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Jumia Glides Towards Profitability As Losses Dropped By 34% In 2020

Tunbosun Oyinloye

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Although not a perfect year for the e-commerce giant, Jumia’s financial report for the final quarter of 2020 indicates a steady progress after all.

According to the financial report made available by the e-commerce giant, losses dropped by 34%, thanks to a boost in the company’s Gross Merchandise Volume (GMV) which hit €231m.

Marking a 23% increase from the preceding quarter, the increase in the company’s GMV in Q4 2020 was largely attributed to the Black Friday campaign.

More specifically, the report detailed that at least 41,500 sellers participated in the annual event leading to about 141% growth in item sold.

Also, page views across Jumia page peaked at about 1.5 billion, up by 34% in comparison to the corresponding period in 2019.

More on the success achieved during the Jumia Black Friday – the company further reported that Black Friday’s video content registered almost 100 million views, representing 3x boost compared to that of 2019 event.

During the period, three categories – fashion, beauty and home & lifestyle demonstrated the most performance, raking in most sales.

Most of these successes according to the company were built on the back of the company’s logistic system.

Jumia logistic reportedly handled 4.8 million packages during the BF event, doubling the monthly average for the rest of the year.

It was during the same period that Jumia reached a new milestones of delivery speed; 55% of packages reached consumers in less than 24 hours, compared to 44% in 2019.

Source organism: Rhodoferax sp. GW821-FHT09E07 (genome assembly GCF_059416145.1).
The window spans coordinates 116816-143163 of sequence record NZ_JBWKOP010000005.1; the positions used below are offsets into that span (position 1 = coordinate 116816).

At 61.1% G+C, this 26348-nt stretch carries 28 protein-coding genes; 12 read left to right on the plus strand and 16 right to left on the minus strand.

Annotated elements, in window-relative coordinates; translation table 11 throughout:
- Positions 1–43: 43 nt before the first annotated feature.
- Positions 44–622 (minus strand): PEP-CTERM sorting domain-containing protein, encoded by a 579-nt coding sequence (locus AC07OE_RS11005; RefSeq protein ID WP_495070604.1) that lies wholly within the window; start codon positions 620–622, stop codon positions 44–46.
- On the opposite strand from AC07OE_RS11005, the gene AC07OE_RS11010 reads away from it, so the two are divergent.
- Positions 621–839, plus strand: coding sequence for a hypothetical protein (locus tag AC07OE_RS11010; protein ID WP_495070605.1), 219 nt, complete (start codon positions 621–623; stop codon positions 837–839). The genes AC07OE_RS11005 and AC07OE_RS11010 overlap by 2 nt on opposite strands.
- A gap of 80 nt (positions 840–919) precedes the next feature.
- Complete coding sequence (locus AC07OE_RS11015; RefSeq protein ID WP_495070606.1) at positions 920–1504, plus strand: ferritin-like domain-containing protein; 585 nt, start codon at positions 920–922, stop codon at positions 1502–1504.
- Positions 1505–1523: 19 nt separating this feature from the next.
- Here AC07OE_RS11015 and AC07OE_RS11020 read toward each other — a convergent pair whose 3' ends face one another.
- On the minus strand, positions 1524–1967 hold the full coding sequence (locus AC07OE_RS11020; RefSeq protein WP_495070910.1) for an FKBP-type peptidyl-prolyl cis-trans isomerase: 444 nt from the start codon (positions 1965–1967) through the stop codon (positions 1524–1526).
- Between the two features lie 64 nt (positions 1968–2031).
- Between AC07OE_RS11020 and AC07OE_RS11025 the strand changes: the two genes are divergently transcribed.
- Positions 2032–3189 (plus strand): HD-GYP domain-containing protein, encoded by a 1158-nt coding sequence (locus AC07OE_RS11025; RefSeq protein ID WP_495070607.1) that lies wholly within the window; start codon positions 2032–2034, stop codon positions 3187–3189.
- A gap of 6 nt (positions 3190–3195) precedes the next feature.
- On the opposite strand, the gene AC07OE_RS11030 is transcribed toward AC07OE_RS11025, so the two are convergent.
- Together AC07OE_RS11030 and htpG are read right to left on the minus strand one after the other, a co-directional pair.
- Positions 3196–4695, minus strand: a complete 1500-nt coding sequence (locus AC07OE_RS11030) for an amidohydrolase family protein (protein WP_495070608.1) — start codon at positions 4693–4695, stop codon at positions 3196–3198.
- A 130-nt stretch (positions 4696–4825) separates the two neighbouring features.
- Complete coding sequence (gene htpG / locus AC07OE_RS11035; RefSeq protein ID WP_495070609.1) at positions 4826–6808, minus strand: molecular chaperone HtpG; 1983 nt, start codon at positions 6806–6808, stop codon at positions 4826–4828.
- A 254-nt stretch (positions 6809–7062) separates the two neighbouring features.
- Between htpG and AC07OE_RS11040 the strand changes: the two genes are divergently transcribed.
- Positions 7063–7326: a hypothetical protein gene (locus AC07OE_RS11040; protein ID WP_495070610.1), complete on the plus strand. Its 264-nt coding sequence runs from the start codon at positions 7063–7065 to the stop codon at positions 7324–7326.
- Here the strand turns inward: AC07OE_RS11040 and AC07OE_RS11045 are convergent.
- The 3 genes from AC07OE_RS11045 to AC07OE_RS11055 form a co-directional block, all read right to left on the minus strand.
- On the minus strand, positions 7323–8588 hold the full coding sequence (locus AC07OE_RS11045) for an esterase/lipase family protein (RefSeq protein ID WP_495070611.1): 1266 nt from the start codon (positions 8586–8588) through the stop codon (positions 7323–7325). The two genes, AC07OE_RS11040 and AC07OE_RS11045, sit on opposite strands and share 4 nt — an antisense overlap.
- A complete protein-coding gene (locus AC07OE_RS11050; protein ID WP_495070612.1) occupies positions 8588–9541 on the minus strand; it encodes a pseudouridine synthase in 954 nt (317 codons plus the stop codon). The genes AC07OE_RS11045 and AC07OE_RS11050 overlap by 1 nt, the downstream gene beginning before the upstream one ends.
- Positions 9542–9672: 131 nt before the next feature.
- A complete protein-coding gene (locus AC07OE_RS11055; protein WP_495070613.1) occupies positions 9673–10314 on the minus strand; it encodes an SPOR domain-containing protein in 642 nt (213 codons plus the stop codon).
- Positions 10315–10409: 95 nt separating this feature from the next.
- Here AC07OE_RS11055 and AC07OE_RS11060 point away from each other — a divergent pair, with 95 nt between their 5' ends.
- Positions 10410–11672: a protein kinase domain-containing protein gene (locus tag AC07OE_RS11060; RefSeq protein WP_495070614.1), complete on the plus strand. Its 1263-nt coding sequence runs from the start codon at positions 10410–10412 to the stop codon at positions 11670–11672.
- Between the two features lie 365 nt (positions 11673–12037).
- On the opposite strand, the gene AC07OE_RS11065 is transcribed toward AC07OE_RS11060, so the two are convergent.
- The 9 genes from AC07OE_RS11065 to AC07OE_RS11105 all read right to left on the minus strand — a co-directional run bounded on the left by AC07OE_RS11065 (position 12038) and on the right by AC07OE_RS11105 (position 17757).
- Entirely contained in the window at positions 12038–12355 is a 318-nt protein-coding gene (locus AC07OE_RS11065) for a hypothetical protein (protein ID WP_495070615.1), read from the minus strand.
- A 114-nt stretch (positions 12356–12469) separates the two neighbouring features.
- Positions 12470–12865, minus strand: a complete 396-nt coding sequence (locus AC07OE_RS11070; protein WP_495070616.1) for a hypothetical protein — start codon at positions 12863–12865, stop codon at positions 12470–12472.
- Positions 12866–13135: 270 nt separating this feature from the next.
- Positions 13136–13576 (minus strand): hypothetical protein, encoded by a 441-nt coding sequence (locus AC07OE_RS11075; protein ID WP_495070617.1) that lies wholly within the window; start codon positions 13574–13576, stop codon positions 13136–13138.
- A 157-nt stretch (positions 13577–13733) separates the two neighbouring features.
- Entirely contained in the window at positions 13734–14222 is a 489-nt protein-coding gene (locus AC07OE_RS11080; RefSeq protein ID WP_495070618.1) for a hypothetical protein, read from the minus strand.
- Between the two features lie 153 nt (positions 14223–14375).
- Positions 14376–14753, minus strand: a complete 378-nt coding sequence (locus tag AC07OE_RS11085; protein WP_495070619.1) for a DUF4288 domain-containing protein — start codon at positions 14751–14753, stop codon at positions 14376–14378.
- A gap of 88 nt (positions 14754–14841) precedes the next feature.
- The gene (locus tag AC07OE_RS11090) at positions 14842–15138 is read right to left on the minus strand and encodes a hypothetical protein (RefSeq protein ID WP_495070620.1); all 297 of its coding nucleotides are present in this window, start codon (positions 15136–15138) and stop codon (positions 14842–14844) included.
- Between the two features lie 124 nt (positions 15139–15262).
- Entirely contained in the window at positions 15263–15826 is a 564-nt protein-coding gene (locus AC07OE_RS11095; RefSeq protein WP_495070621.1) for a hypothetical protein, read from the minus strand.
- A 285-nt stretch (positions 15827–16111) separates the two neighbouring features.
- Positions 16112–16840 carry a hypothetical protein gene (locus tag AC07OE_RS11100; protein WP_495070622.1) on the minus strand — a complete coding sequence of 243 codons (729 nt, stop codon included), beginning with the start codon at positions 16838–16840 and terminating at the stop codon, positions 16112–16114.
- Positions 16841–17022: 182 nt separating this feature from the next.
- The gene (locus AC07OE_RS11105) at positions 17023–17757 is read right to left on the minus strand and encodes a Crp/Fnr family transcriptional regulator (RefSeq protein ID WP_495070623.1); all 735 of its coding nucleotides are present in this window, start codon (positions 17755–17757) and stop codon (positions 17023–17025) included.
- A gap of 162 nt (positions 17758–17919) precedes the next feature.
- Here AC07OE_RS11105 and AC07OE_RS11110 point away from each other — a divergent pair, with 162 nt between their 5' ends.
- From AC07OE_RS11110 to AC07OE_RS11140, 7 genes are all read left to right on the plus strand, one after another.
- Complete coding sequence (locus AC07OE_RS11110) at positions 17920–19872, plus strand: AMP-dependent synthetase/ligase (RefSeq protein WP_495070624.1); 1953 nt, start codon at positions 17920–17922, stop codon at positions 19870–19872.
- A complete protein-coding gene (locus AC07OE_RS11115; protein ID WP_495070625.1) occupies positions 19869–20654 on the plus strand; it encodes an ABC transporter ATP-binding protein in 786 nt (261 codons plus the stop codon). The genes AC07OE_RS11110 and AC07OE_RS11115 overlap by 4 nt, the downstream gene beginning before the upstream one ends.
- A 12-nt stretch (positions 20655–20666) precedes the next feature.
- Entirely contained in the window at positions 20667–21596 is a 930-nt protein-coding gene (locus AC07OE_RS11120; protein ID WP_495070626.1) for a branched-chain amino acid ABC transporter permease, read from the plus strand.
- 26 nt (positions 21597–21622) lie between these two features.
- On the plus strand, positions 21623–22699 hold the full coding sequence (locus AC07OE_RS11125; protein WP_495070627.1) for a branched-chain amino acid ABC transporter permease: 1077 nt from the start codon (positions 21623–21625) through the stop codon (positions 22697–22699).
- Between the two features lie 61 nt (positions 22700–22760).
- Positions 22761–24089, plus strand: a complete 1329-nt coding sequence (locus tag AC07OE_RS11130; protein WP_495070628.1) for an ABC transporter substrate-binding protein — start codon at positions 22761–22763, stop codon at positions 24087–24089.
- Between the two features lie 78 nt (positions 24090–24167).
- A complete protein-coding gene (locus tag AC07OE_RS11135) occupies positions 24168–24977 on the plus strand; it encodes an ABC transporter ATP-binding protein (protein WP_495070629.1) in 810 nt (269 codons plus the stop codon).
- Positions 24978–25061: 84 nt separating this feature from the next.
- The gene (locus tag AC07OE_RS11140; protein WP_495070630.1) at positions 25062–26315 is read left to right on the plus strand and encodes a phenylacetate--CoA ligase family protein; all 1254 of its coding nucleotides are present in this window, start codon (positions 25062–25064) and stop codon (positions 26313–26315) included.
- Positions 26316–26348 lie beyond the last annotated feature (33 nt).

Even so, the COVID-19 pandemic had its own toll on the e-commerce business; Year-on-Year revenue recorded during Q4 2020 dipped by 15%.

However, gross profit, on the other hand, increased by 12.5%, further beating overall losses (adjusted EBITDA loss) down to about 47.1% from 53.4m in 2019 to 28.3m in 2020.

X-ray of Jumia’s impressive numbers by sales category

Jumia further broke down its report into bites, sharing further light to specific areas of profitability and losses.

As seen in the infographic illustration below, Jumia experienced growth across major categories including Usage, Payment solution (Jumia Pay), as well as the aspect of Monetization.

Jumia Glides Towards Profitability as losses dropped by 34% in 2020 | Techuncode.com

Source: Jumia

On the other hand, the e-commerce giant although, gradually approaching profitability still finds itself held back in overall cost efficiency.

ALSO READ: JumiaPay: Everything You Need To Know

“We continued to make significant strides towards breakeven during the fourth quarter of 2020. Gross Profit after Fulfillment expense reached a record €8.4 million during the quarter. “

“In parallel, efficiencies across the full cost structure allowed us to decrease Fulfillment, Sales & Advertising and General & Administrative expenses (excluding share-based compensation) by 18%, 34% and 36% respectively, year-over-year. “

“As a result, Adjusted EBITDA loss contracted by 47% year-over-year, reaching €28.3 million”, Jeremy Hodara and Sacha Poignonnec, Co-Chief Executive Officers of Jumia commented in the report.

Let’s take a closer look at some of the highlight of Jumia’s financial report for Q2 2020;

Increase in active consumer

According to the e-commerce giant financial report, the company witnessed an increase of about 12% in its annual active consumer (AAC).

Knowing that Jumia’s AAC consist of all customers that placed orders on the platform regardless of cancellation or returns; approximately 6.1 million person shopped on the site in 2020.

Jumia Glides Towards Profitability as losses dropped by 34% in 2020 | Techuncode.com

Source: Jumia

In comparison, the YoY growth of 12% from 6.1m in 2019 to 6.8m in 2020 is weaker than the corresponding year – 2018 to 2019 which saw about 54% growth in its own case.

Reduction in the number of orders

Despite the increase witnessed in terms of active consumer, total orders made on the site dropped by 3% from 8.3 million in 2019 to 8.1 million in 2020.